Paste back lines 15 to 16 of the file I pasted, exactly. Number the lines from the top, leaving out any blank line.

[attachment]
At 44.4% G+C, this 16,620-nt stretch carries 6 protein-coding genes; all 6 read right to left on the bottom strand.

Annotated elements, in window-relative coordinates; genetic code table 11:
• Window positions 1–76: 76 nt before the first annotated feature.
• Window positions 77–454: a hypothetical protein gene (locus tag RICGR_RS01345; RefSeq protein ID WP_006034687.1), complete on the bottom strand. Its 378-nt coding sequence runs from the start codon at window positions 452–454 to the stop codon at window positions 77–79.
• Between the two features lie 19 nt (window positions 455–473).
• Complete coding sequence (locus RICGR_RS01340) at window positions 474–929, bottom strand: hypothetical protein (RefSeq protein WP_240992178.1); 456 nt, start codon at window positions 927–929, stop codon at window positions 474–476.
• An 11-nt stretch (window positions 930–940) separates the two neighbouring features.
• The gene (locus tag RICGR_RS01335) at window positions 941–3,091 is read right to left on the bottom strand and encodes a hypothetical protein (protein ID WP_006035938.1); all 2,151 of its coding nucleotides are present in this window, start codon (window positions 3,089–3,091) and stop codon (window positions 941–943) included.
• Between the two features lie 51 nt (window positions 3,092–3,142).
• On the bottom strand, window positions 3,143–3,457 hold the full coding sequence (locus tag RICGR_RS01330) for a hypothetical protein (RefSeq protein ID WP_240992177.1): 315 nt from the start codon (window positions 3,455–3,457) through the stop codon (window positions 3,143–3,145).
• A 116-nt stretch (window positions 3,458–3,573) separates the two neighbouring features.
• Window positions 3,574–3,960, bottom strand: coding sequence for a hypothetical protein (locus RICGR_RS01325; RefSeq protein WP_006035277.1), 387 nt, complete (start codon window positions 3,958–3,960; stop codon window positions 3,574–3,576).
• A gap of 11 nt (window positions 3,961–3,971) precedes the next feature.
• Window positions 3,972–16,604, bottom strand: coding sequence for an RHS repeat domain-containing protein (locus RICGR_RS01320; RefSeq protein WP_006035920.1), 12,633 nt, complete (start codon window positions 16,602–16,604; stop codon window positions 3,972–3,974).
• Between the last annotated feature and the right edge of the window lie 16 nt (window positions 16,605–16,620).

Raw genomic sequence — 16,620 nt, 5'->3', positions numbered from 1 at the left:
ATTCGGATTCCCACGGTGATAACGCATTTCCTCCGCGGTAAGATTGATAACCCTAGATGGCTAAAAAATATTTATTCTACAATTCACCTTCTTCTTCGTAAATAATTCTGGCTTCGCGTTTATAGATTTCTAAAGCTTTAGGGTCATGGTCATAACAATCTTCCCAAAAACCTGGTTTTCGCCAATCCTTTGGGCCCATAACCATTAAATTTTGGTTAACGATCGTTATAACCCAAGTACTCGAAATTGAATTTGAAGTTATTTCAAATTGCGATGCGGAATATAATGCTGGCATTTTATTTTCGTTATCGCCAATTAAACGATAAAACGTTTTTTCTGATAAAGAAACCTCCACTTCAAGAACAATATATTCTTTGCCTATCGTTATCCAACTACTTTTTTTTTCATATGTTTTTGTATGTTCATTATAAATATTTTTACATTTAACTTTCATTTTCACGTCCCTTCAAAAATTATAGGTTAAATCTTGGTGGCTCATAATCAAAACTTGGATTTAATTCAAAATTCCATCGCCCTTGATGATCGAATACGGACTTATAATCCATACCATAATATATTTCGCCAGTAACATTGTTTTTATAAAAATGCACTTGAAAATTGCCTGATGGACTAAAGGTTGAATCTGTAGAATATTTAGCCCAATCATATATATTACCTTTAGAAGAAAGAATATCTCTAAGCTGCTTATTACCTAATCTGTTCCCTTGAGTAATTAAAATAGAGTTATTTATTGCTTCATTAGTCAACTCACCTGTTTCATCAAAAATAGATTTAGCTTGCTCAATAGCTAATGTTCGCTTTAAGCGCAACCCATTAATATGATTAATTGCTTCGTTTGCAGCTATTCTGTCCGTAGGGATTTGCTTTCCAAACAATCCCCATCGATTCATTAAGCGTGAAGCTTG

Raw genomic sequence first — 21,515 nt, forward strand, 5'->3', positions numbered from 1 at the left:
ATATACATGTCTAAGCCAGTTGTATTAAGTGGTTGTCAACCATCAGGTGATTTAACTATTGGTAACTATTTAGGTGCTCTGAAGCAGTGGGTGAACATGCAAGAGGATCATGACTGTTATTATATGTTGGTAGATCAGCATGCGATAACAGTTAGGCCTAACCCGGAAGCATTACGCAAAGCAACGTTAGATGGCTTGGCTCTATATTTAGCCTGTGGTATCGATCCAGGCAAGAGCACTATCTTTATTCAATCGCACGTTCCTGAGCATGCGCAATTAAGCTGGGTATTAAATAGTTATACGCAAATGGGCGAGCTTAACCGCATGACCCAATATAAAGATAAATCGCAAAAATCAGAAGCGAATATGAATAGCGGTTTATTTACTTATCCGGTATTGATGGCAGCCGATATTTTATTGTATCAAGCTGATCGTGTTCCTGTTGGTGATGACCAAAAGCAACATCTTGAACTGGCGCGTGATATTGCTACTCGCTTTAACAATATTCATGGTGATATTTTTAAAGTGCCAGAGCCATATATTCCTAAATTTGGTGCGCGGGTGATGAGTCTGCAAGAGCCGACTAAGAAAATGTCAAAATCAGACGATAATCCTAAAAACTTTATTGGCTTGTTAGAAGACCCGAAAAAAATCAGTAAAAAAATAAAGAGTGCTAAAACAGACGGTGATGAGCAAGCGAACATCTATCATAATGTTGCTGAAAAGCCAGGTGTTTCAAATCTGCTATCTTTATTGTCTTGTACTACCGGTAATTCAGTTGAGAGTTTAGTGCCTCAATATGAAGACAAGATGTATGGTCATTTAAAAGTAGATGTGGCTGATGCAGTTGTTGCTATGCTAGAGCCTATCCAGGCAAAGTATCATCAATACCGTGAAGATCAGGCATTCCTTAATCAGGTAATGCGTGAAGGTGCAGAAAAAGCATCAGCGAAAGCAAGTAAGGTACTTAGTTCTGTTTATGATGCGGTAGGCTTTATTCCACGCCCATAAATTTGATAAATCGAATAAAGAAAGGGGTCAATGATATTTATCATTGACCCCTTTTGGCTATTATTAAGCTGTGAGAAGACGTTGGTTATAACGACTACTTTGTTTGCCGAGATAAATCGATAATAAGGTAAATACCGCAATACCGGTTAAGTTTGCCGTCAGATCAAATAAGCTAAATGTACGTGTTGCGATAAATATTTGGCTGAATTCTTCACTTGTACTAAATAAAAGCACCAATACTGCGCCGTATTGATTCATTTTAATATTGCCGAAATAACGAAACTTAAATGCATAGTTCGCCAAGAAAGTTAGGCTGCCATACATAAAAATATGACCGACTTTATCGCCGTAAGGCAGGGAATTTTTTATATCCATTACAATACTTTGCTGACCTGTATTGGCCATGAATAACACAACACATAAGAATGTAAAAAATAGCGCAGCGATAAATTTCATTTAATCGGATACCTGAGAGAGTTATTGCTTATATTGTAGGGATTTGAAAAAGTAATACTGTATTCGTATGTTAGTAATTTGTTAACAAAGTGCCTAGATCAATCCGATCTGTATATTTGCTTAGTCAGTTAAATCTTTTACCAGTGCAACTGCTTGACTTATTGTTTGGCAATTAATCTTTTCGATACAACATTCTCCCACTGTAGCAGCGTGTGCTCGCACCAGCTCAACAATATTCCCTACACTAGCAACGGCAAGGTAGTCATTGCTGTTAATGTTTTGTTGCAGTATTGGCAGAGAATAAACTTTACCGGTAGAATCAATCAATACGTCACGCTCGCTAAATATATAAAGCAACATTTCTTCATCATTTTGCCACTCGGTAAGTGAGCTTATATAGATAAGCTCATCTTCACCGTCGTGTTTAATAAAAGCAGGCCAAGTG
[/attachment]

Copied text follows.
• Between the last annotated feature and the right edge of the window lie 16 nt (window positions 16,605–16,620).

Raw genomic sequence — 16,620 nt, 5'->3', positions numbered from 1 at the left: